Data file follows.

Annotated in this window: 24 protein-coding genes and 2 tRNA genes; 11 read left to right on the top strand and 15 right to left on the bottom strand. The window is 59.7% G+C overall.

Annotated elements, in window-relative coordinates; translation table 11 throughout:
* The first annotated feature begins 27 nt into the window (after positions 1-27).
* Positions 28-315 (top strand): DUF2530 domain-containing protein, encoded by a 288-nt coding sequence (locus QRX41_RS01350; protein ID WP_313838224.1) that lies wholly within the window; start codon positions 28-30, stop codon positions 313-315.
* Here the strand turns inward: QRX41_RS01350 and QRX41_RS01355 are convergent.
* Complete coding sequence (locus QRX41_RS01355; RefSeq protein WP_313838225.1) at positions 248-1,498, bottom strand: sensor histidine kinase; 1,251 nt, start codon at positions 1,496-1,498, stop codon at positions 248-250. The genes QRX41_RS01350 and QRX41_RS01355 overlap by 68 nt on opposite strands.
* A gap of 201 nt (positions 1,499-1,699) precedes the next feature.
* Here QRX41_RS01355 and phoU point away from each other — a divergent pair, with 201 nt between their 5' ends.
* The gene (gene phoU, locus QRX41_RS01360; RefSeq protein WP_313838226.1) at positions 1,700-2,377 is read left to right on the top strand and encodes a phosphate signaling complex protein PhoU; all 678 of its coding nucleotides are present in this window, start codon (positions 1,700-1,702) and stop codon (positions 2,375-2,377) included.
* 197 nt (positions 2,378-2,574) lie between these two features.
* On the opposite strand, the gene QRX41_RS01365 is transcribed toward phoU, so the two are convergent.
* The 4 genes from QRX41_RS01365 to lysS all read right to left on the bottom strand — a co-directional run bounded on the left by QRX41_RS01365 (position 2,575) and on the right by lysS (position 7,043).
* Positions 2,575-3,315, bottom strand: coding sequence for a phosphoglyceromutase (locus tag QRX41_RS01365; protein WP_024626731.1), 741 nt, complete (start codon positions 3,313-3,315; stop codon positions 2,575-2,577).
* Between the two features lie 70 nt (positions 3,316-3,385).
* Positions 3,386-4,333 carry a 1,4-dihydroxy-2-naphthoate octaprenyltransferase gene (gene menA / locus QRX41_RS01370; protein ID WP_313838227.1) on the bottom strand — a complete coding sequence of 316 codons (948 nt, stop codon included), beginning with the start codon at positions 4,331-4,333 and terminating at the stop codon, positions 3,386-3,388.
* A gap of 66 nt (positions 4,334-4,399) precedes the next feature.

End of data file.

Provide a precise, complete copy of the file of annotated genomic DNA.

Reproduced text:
Annotated in this window: 24 protein-coding genes and 2 tRNA genes; 11 read left to right on the top strand and 15 right to left on the bottom strand. The window is 59.7% G+C overall.

Annotated elements, in window-relative coordinates; translation table 11 throughout:
* The first annotated feature begins 27 nt into the window (after positions 1-27).
* Positions 28-315 (top strand): DUF2530 domain-containing protein, encoded by a 288-nt coding sequence (locus QRX41_RS01350; protein ID WP_313838224.1) that lies wholly within the window; start codon positions 28-30, stop codon positions 313-315.
* Here the strand turns inward: QRX41_RS01350 and QRX41_RS01355 are convergent.
* Complete coding sequence (locus QRX41_RS01355; RefSeq protein WP_313838225.1) at positions 248-1,498, bottom strand: sensor histidine kinase; 1,251 nt, start codon at positions 1,496-1,498, stop codon at positions 248-250. The genes QRX41_RS01350 and QRX41_RS01355 overlap by 68 nt on opposite strands.
* A gap of 201 nt (positions 1,499-1,699) precedes the next feature.
* Here QRX41_RS01355 and phoU point away from each other — a divergent pair, with 201 nt between their 5' ends.
* The gene (gene phoU, locus QRX41_RS01360; RefSeq protein WP_313838226.1) at positions 1,700-2,377 is read left to right on the top strand and encodes a phosphate signaling complex protein PhoU; all 678 of its coding nucleotides are present in this window, start codon (positions 1,700-1,702) and stop codon (positions 2,375-2,377) included.
* 197 nt (positions 2,378-2,574) lie between these two features.
* On the opposite strand, the gene QRX41_RS01365 is transcribed toward phoU, so the two are convergent.
* The 4 genes from QRX41_RS01365 to lysS all read right to left on the bottom strand — a co-directional run bounded on the left by QRX41_RS01365 (position 2,575) and on the right by lysS (position 7,043).
* Positions 2,575-3,315, bottom strand: coding sequence for a phosphoglyceromutase (locus tag QRX41_RS01365; protein WP_024626731.1), 741 nt, complete (start codon positions 3,313-3,315; stop codon positions 2,575-2,577).
* Between the two features lie 70 nt (positions 3,316-3,385).
* Positions 3,386-4,333 carry a 1,4-dihydroxy-2-naphthoate octaprenyltransferase gene (gene menA / locus QRX41_RS01370; protein ID WP_313838227.1) on the bottom strand — a complete coding sequence of 316 codons (948 nt, stop codon included), beginning with the start codon at positions 4,331-4,333 and terminating at the stop codon, positions 3,386-3,388.
* A gap of 66 nt (positions 4,334-4,399) precedes the next feature.